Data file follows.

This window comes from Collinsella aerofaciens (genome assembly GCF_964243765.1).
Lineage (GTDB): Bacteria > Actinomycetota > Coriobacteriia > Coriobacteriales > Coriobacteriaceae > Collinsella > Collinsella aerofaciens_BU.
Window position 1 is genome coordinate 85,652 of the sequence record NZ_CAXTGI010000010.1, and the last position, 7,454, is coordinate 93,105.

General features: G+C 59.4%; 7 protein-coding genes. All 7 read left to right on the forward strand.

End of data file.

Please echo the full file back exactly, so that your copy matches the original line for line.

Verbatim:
This window comes from Collinsella aerofaciens (genome assembly GCF_964243765.1).
Lineage (GTDB): Bacteria > Actinomycetota > Coriobacteriia > Coriobacteriales > Coriobacteriaceae > Collinsella > Collinsella aerofaciens_BU.
Window position 1 is genome coordinate 85,652 of the sequence record NZ_CAXTGI010000010.1, and the last position, 7,454, is coordinate 93,105.

General features: G+C 59.4%; 7 protein-coding genes. All 7 read left to right on the forward strand.